In Christian theology of the twentieth century Karl Barth and Hans Urs von Balthasar each attempted to situate the creation and vocation of man and woman within their wider systematic concerns see Barth 1936-75 III I-IV Balthasar 1986b 183-266 and Balthasar 1988-98 II, 365-95 . For Barth sexual difference was a repetition on a horizontal and social level of the vertical covenant between God and human beings. Sexual difference rehearses the dialectic of the self and the other the dialectic...

Introduction

Everyone knows that Jesus went to a wedding at Cana in Galilee John 2.1-11 . But who got married Strangely, we are not told. The story is not about the happy couple, but about some of their guests - Jesus and his mother and his disciples - and how one of them -Jesus - turned water into wine, the best wine at the feast, and how this was the first of Jesus' signs a revelation of his glory. But who got married Who was the bridegroom to whom the steward spoke in his amazement that the best wine had...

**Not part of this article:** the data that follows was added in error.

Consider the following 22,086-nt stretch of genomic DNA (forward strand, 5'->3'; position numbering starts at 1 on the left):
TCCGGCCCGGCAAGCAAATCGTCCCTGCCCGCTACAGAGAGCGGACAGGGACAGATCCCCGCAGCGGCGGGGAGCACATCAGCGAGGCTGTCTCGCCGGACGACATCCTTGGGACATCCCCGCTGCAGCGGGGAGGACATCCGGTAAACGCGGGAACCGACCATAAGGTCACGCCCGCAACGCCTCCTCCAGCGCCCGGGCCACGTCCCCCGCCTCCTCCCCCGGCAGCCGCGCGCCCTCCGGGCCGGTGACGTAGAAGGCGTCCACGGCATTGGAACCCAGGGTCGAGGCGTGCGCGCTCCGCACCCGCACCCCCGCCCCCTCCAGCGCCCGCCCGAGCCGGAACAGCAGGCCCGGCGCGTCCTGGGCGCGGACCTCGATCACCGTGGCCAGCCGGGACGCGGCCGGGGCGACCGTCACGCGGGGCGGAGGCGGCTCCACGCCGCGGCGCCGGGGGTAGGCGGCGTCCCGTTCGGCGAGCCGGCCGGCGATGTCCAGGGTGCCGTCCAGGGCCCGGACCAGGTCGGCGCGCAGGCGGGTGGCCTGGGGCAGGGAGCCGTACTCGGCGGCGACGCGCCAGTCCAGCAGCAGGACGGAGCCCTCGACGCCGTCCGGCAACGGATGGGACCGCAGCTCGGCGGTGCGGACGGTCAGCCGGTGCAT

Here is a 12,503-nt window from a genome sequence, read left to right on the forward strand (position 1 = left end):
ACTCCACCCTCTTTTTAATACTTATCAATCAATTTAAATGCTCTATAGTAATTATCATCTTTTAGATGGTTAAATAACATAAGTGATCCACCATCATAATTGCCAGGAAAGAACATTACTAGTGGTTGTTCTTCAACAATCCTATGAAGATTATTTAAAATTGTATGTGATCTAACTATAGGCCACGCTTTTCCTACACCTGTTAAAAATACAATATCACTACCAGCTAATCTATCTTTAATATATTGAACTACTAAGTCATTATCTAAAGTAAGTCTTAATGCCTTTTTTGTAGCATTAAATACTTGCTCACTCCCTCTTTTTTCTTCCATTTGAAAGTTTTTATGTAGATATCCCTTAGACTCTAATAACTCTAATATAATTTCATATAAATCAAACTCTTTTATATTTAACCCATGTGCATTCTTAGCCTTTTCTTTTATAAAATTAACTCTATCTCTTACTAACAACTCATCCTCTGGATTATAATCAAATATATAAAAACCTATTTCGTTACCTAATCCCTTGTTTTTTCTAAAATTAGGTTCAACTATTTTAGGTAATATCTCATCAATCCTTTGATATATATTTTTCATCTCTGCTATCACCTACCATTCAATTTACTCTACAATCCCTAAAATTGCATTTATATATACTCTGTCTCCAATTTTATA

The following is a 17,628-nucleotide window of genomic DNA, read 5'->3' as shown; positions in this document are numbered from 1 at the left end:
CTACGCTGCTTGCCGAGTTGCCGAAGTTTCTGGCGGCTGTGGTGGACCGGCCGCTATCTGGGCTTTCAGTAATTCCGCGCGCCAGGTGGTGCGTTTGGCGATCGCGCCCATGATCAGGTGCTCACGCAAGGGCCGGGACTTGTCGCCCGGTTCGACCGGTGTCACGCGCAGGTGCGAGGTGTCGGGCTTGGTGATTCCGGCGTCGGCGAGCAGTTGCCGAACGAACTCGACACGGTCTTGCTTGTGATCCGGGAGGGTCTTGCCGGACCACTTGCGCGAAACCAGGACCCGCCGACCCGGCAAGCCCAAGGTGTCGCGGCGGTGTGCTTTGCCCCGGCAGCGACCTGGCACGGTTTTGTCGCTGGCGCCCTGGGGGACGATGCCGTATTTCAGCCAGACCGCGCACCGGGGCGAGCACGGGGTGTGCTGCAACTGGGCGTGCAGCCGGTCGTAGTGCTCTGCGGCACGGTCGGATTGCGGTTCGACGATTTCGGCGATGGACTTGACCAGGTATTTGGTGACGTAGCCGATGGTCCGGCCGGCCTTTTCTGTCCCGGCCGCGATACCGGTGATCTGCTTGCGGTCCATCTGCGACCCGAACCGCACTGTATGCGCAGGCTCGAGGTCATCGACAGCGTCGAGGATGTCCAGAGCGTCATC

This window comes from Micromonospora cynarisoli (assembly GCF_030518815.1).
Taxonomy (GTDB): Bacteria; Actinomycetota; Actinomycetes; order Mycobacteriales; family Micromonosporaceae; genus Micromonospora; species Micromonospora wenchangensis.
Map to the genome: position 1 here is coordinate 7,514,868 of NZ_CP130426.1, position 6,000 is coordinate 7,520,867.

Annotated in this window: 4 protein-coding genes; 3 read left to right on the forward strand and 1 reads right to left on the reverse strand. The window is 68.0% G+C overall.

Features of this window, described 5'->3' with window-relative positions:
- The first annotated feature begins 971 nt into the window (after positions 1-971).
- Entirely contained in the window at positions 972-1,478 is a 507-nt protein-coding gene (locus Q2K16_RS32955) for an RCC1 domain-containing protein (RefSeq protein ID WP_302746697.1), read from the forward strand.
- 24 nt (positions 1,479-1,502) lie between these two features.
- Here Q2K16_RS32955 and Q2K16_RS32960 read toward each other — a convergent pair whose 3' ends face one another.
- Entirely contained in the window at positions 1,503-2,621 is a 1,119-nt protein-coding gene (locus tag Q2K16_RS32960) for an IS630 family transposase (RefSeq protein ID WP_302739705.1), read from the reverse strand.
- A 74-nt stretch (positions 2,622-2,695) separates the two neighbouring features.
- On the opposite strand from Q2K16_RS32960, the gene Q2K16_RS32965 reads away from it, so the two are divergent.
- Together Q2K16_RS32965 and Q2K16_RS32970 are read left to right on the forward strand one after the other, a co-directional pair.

Basel Libellus For John The Evangelist

Basel Libellus For John The Evangelist

This book has been several years in the making, and I must thank all those who have worked on the project over that time. My greatest gratitude is of course to the contributors, to those who have been with the project from the first, and those who joined later, when others had fallen away. To all of them I owe more than it is possible to say. I must also thank the equally stalwart team at Blackwell, who patiently kept faith with the book. Alex Wright was the commissioning editor, but Rebecca...

Eros